Sampler: The Kitchen Brigade by Laurie Boris
September 14, 2020
Passion, friendship, and loyalty are the ingredients needed to make heroes, and these unlikely heroes learn that just surviving isn’t enough.
If an army marches on its stomach, can a cook win the war? A story about food, friendship, loyalty, courage…and what unites us as the world tries to tear us apart.
It’s 2049, in a Russian-occupied America ravaged by civil war.
Valerie Kipplander—daughter of the assassinated secretary of state—is thrown in jail. When the regime discovers this daughter of privilege is also a talented culinary student, she’s forced into service in the kitchen of a Russian general whose troops occupy New York.
The general’s mansion proves a prison of a different sort. The head chef has a mysterious past. The Russians have a more insidious agenda than what they’ve promised. The resistance wants her on their side. And one of the guards wants her dead.
Valerie knows she must take a stand.
The risks are monumental, the choices few.
But how long can she serve the men bent on destroying her beloved country?
Sampler: The kitchen brigade
Before she was a number, imprisoned for her own protection, Valerie stood on balconies like this one and imagined her future. She might have even stood on this particular balcony, but she couldn’t remember. After a while, all the fine houses began to look the same. The same lovely views of the river or the mountains, the same architecture, the same grand marble staircase. One painting was like the next; one lakefront, one patio, one collection of antiques that she mustn’t, mustn’t touch.
And what did that young girl’s future look like, back then, when she stood out on the balcony to escape the men’s loud voices and the women’s gossip, the cloud of perfume and the stench of cigar smoke? An escape. Not what it would be like when she was grown up and married to her Prince Charming and in charge of a house like this one. But getting as far away from places like this as she could. She longed for peace, for independence, for her own modest home she could be comfortable in, feet-on-the-furniture comfortable, have a herd of cats and dogs and not bother what mess they might leave. She would grow vegetables and flowers and cook. Oh, how she would cook. And never again would she be shadowed by men in black suits and earpieces, or wear a precious gown that was so tight and fine she could only stand there looking pretty for her mother’s inspection, for the cameras, to soften her father’s public image.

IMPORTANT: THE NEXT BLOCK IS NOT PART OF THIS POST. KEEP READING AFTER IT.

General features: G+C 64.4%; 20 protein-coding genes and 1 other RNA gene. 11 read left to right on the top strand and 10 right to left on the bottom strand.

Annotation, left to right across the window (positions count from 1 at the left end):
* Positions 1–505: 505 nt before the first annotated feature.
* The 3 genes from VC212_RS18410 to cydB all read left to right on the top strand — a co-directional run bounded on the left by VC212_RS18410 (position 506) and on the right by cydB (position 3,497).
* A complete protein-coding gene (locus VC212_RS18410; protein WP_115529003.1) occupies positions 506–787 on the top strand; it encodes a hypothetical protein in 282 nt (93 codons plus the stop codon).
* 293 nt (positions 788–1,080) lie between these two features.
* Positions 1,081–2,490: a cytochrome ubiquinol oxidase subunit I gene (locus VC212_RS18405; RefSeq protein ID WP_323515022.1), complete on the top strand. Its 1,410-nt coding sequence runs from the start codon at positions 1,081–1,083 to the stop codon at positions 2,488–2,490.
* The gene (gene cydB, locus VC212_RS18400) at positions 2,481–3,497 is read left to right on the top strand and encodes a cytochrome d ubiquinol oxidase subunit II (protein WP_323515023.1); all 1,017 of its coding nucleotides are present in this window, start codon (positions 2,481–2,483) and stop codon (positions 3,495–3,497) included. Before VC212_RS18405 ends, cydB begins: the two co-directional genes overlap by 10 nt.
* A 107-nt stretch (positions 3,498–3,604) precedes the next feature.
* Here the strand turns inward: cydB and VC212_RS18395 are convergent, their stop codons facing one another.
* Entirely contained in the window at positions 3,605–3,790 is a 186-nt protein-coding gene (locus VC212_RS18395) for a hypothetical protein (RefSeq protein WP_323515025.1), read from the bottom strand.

The irony cut like the knives waiting for her back in the kitchen. That she had been conscripted to work in the very sort of house she’d longed to escape from. Possibly one where she’d been a guest, where she may once have sat at the long mahogany table in the formal dining room.
Her finery was now a chef’s jacket, and she was being allowed to cook, but General Grigori Alexandrov, whom she had yet to formally meet, was a philistine who took his steaks well-done and his vegetables cooked nearly to mush. As long as the plating was as artful as the dishes on the old reality shows he was obsessed with, he couldn’t care less about the taste.
She heard a rap on the window, and Valerie turned to see Two’s sour expression.
She slipped back inside the door. Because cooking for the general was better than making stone soup in the camp mess hall, wondering which of the many people she served would be dead or disappeared when she came out to start breakfast the next morning. Cooking for the general was better than a lot of other things she could be doing.
Svetlana nodded to her as she returned from the terrace, and pointed her toward a clean station and a tray of whole fish. Valerie’s nose wrinkled. It was not good fish. Not bad, but not fresh. Perhaps if they smoked it, it would be more palatable.
“Where did Dominick get this from?” Valerie asked.
The chef sniffed, her mouth a flat, firm line, one eyebrow sitting higher than the other. “We don’t ask that which we don’t want to know.”
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